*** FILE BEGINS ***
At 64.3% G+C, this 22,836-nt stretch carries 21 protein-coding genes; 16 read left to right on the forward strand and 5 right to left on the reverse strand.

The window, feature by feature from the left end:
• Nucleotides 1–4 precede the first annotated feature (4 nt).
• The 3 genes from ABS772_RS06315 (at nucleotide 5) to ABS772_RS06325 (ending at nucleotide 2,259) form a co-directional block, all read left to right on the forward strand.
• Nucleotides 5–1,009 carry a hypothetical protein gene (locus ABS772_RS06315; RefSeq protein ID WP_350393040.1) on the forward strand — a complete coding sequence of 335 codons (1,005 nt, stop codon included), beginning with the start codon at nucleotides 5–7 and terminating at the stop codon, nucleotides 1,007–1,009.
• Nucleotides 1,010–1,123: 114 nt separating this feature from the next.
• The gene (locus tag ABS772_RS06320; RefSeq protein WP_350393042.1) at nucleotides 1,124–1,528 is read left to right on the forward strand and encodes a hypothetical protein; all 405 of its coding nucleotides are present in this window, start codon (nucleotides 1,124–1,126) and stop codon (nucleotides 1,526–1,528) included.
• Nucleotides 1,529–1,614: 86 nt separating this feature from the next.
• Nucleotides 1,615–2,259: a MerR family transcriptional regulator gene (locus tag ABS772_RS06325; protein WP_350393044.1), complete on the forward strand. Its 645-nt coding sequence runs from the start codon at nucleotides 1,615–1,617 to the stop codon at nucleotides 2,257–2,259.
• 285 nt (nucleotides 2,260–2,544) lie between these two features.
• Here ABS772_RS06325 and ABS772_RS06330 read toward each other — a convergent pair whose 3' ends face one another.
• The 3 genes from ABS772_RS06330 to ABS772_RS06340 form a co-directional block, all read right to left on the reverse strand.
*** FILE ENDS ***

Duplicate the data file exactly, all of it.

At 64.3% G+C, this 22,836-nt stretch carries 21 protein-coding genes; 16 read left to right on the forward strand and 5 right to left on the reverse strand.

The window, feature by feature from the left end:
• Nucleotides 1–4 precede the first annotated feature (4 nt).
• The 3 genes from ABS772_RS06315 (at nucleotide 5) to ABS772_RS06325 (ending at nucleotide 2,259) form a co-directional block, all read left to right on the forward strand.
• Nucleotides 5–1,009 carry a hypothetical protein gene (locus ABS772_RS06315; RefSeq protein ID WP_350393040.1) on the forward strand — a complete coding sequence of 335 codons (1,005 nt, stop codon included), beginning with the start codon at nucleotides 5–7 and terminating at the stop codon, nucleotides 1,007–1,009.
• Nucleotides 1,010–1,123: 114 nt separating this feature from the next.
• The gene (locus tag ABS772_RS06320; RefSeq protein WP_350393042.1) at nucleotides 1,124–1,528 is read left to right on the forward strand and encodes a hypothetical protein; all 405 of its coding nucleotides are present in this window, start codon (nucleotides 1,124–1,126) and stop codon (nucleotides 1,526–1,528) included.
• Nucleotides 1,529–1,614: 86 nt separating this feature from the next.
• Nucleotides 1,615–2,259: a MerR family transcriptional regulator gene (locus tag ABS772_RS06325; protein WP_350393044.1), complete on the forward strand. Its 645-nt coding sequence runs from the start codon at nucleotides 1,615–1,617 to the stop codon at nucleotides 2,257–2,259.
• 285 nt (nucleotides 2,260–2,544) lie between these two features.
• Here ABS772_RS06325 and ABS772_RS06330 read toward each other — a convergent pair whose 3' ends face one another.
• The 3 genes from ABS772_RS06330 to ABS772_RS06340 form a co-directional block, all read right to left on the reverse strand.